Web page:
AstraZeneca vaccine linked to blood clots in 7 Thai recipients

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The Department of Disease Control announced that out of the 20 million Thai citizens who received the AstraZeneca vaccine, seven developed blood clots, with two resulting in fatalities. These adverse effects were confirmed to occur within 42 days post-inoculation.

Today the Director-General of the Disease Control Department, Thongchai Keeratihattayakorn, spoke about the vaccine’s side effects, emphasising that the incidences of blood clotting were known globally and were anticipated.

Thongchai explained that when vaccines were first introduced in Thailand, they were authorised for emergency use to curb the spread of Covid-19. The first vaccine administered was Sinovac’s inactivated virus vaccine, which at that time was not recognized by many European countries.

They only permitted entry for individuals vaccinated with the AstraZeneca vaccine. As for mRNA vaccines, they were not yet in production for use.

Some 48 million doses of the AstraZeneca vaccine were administered in Thailand, with each individual receiving two doses, amounting to approximately 20 million vaccinated citizens. The last dose was administered in March 2023.

Thongchai reassured that blood clotting only occurred within five to 42 days after vaccination. If clotting happened beyond that window, it was unlikely to be linked to the vaccine. He urged the public not to worry, noting that such cases had been reported globally.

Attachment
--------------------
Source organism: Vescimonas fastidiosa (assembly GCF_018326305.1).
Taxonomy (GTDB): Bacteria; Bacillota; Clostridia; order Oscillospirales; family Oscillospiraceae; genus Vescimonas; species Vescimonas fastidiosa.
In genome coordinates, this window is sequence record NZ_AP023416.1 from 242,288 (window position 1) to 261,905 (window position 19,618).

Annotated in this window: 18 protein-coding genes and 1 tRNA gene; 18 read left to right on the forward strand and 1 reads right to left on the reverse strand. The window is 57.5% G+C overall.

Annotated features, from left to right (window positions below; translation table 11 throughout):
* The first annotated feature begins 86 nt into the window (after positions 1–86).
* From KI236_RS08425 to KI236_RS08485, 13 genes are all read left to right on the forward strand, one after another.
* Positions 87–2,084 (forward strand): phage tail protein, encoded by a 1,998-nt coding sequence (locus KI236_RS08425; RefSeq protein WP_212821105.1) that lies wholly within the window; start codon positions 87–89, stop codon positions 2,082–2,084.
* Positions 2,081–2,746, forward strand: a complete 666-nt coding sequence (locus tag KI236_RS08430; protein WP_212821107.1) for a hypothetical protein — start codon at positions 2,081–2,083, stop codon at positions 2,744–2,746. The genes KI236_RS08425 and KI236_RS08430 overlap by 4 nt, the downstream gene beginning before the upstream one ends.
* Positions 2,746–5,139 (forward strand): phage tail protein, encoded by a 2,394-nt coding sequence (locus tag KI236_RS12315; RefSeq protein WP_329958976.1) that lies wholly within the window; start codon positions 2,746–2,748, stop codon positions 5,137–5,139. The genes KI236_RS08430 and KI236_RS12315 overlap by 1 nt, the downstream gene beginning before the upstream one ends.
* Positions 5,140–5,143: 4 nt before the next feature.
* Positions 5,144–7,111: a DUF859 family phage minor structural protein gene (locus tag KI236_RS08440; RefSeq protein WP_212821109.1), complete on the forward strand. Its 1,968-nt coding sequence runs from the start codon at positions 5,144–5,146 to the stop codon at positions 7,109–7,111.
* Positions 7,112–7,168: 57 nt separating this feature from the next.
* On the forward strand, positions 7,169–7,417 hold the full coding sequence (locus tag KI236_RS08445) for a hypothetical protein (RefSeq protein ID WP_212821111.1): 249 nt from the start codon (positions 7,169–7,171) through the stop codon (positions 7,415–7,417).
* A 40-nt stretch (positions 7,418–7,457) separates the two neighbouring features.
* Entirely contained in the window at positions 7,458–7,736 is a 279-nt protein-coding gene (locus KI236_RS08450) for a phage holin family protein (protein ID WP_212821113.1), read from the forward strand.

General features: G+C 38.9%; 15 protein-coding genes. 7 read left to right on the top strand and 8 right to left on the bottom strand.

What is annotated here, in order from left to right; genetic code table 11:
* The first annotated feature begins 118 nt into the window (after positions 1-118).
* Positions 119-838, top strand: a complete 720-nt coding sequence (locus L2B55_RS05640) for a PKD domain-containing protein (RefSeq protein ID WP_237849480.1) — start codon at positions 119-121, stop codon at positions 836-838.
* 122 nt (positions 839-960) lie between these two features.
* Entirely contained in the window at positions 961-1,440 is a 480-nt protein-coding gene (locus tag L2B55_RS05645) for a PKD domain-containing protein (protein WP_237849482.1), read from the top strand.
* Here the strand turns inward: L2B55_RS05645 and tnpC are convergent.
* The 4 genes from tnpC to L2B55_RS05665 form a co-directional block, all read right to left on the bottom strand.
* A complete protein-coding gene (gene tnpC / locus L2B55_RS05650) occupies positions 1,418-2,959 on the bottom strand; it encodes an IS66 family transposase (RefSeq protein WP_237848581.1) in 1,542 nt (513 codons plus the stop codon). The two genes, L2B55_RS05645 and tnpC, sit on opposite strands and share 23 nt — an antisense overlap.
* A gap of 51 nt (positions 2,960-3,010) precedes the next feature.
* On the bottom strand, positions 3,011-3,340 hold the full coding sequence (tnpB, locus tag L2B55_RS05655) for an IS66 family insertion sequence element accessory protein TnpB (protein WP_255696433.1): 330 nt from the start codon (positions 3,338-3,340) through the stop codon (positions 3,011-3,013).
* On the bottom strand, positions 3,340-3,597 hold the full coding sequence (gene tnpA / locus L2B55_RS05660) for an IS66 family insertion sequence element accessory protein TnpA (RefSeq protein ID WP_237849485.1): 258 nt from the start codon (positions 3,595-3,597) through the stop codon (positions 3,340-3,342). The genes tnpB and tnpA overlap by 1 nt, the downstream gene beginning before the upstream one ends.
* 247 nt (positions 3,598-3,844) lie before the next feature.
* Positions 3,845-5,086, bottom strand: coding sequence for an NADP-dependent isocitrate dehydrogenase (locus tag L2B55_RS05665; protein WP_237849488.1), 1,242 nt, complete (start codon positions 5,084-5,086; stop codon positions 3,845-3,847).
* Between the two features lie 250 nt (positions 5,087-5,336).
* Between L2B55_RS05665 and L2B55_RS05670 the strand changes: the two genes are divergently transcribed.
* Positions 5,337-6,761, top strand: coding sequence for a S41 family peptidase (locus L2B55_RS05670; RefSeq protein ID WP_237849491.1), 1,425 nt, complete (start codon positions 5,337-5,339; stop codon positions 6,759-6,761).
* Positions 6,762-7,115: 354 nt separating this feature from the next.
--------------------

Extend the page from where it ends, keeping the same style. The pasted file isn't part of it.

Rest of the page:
7 out of 20 million

In Thailand, 23 cases of post-vaccination blood clotting were reported, with a committee reviewing adverse vaccine events and determining that seven cases were likely linked to the vaccine, including two deaths.

Thongchai then discussed Thailand’s Covid vaccination strategy, which was previously carried out under emergency conditions due to the pandemic. Vaccines were procured using government funds and administered free of charge to citizens to prevent the spread of the disease.

However, Covid is no longer classified as a dangerous communicable disease in Thailand. Consequently, Covid vaccinations are no longer included in the set of public health benefits and are not provided free of charge.

Discussions are ongoing to determine if vaccinations should be offered to essential groups such as healthcare workers, those at high risk, and the underprivileged voluntarily. It has been observed that unvaccinated, older individuals, are a high-risk group, and have the highest fatality rate.

Now that the situation with Covid has improved, and it’s no longer considered a dangerous communicable disease, the use of vaccines will transition to normal circumstances.

This means vaccines must go through a process of studying their pros and cons, potential impacts and obtaining registration approval from the Food and Drug Administration (FDA). Currently, the only vaccine registered for standard use in Thailand is Pfizer’s mRNA vaccine.

Addressing concerns about mRNA vaccines, Thongchai stated that vaccines previously imported for emergency use also had side effects, and the mRNA vaccines had been subject to controversy, particularly in the United States, regarding their impact on cellular changes in the body, reported Khaosod.

This announcement aims to provide clarity on the vaccine side effects while reassuring the public about the rigorous review process and the continued monitoring of vaccine safety in Thailand.

Covid-19 NewsThailand News

Nattapong Westwood

Nattapong Westwood is a Bangkok-born writer who is half Thai and half Aussie. He studied in an international school in Bangkok and then pursued journalism studies in Melbourne. Nattapong began his career as a freelance writer before joining Thaiger. His passion for news writing fuels his dedication to the craft, as he consistently strives to deliver engaging content to his audience.

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